Overall rating: “Norwegian Wood” by Japanese author Haruki Murakami had been on my list for a while but unfortunately it didn’t turn out to be my cup of tea. I enjoyed the writing style and some of the poignant chapters but struggled quite a lot with the plot. This was a 2 star read for me. Russian empire It's the first time I read a Murakami and the style was very strange at first. It wasn't straight sailing for me and I had to push myself to keep on reading at first. Then, you not only get used to it but learn to enjoy its simplicity. This is weird, but it was somewhat relaxing to read. It's not easy to describe.

The main character seems very numb towards everything making reactions feel bizarre. This brings up something interesting about the approach towards the story events. Some very deep emotions & situations are then brought forward.

Although I'm not sure it's a book I would strongly recommend to anyone , I did actually enjoy reading the book. Russian empire ‘Norwegian Wood’ is a beautifully crafted and incredibly sensual story of the unfulfilled longing of love, where mostly all characters are broken individuals, broken from inside in some way or the other. The complete story is written in a flashback which starts with our protagonist ‘Toru Watanabe’ catching the melody of Beatles’ ‘Norwegian Wood’ on a flight, and he starts remembering his youth spent in Tokyo. The storyline revolves mostly around three central characters Toru, Naoko, Midori.

In this novel, Haruki Murakami has also touched upon the ‘Japanese’ experience of transitioning into adulthood during the years 1968 to 1970 through the eyes of Toru. The transition itself has been shown to be stressful and challenging, as evident through multiple suicides showcased in the book. The feeling of reading ‘Norwegian Wood’ is like that of being in a blank, dreamy world, which is very similar to most of Murakami’s work, although there’s no magical realism here. This is very much a story set in the real world, with rational events happening.

If I have to pick a core theme of the book, I would say it’s ‘Sadness’ or ‘Sorrow’, which indeed is a complicated emotion. It has an ability to immerse you completely in an alternate reality, where nothing else matters. Murakami’s work would make you feel this sorrow which is evident throughout the book, through various characters, but most precisely through the protagonist and Naoko.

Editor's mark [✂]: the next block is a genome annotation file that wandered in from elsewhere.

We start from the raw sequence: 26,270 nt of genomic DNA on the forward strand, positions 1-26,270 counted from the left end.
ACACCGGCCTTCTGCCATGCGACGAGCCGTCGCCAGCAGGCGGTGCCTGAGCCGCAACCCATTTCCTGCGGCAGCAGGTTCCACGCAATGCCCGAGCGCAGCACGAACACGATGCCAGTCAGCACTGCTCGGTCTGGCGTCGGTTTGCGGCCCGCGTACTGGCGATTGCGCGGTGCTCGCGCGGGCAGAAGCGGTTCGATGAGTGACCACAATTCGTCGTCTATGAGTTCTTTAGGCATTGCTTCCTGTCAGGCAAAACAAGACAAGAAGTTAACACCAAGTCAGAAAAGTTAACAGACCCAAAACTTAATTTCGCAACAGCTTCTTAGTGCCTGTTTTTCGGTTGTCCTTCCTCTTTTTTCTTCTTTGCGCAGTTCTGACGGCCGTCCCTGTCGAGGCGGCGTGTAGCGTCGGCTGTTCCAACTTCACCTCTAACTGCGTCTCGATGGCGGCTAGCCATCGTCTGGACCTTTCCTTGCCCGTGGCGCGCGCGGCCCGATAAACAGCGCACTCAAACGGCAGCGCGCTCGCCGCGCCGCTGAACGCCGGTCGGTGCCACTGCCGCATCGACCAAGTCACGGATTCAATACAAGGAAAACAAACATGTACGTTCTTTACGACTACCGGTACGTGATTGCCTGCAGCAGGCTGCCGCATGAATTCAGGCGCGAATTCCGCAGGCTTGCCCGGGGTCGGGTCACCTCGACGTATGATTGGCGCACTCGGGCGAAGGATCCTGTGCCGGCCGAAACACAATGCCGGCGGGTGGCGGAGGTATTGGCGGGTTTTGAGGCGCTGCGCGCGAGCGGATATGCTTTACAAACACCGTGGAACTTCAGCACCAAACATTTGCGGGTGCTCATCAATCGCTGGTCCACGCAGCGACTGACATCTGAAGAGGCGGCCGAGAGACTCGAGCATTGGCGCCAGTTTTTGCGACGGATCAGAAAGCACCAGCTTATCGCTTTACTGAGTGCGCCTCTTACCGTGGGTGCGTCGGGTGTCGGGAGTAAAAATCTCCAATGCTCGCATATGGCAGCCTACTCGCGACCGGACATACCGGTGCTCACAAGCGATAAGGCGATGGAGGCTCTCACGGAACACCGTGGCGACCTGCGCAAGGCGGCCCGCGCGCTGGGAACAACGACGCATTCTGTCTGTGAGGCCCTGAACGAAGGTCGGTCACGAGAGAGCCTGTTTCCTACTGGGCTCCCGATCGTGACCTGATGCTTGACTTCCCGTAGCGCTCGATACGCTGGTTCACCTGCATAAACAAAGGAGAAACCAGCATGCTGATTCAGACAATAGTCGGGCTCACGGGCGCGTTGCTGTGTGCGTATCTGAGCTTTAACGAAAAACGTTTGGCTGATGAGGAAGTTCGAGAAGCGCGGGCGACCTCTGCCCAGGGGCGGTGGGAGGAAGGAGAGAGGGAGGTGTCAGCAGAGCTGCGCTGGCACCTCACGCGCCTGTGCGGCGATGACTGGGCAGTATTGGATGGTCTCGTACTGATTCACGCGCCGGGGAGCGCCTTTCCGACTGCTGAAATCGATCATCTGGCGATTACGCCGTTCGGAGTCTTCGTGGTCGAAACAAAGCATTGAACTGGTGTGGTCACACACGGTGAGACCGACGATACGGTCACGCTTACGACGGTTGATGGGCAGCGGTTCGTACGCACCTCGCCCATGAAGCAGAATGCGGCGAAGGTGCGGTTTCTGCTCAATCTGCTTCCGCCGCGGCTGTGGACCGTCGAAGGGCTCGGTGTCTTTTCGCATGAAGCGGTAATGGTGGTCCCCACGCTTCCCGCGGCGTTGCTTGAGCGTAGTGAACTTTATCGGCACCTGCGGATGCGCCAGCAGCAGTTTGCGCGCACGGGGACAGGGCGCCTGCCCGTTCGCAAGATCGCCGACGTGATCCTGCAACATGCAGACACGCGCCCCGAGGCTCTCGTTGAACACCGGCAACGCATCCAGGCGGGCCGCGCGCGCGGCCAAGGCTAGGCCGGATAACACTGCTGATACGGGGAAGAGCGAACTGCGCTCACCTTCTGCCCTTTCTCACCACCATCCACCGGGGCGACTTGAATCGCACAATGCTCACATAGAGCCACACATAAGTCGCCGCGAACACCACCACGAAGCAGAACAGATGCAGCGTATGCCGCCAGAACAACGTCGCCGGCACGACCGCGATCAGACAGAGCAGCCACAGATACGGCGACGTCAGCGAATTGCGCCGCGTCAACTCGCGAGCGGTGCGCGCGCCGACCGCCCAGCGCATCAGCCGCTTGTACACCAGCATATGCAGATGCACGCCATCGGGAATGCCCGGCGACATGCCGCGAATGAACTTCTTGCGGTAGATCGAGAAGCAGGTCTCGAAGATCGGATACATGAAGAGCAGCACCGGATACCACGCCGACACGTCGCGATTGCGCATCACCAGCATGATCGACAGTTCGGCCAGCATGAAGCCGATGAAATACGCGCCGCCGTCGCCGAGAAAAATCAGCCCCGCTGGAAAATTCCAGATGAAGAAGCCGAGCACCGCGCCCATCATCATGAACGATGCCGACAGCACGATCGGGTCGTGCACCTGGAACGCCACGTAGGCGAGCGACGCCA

It would not be right to summarize the plot here, as it won’t do justice to this beautiful piece of work. The book is of an emotion, a feeling that you need to feel, as you read it.

Like some of the other works of Murakami, this one too has an open ending, which can be interpreted in various ways by the readers. It is also confusing and frustrating to know that there is no definite end to the story, and as a reader, I was left longing for , for a definite ending.

Please go ahead and pick this one, you won’t be disappointed. I would rate it 4/5, not a complete 5,, becausere fond of definite endings. :) Russian empire Two things:
1. It's a very depressing read. So if you are depressed, or are in the process of dumping it, please postpone the read to when you know you've overcome it.

2. Find your Midori. Then don't let her go. Russian empire


Read the haunting love story that turned Murakami into a literary superstar.

When he hears her favourite Beatles song, Toru Watanabe recalls his first love Naoko, the girlfriend of his best friend Kizuki. Immediately he is transported back almost twenty years to his student days in Tokyo, adrift in a world of uneasy friendships, casual sex, passion, loss and desire to a time when an impetuous young woman called Midori marches into his life and he has to choose between the future and the past.

Evocative, entertaining, sexy and funny; but then Murakami is one of the best writers around Time Out

Such is the exquisite, gossamer construction of Murakamis writing that everything he chooses to describe trembles with symbolic possibility Guardian

This book is undeniably hip, full of student uprisings, free love, booze and 1960s pop, its also genuinely emotionally engaging, and describes the highs of adolescence as well as the lows Independent on Sunday Norwegian Wood (Vintage International)

Haruki Murakami,Jay Rubin ↠ 9 FREE READ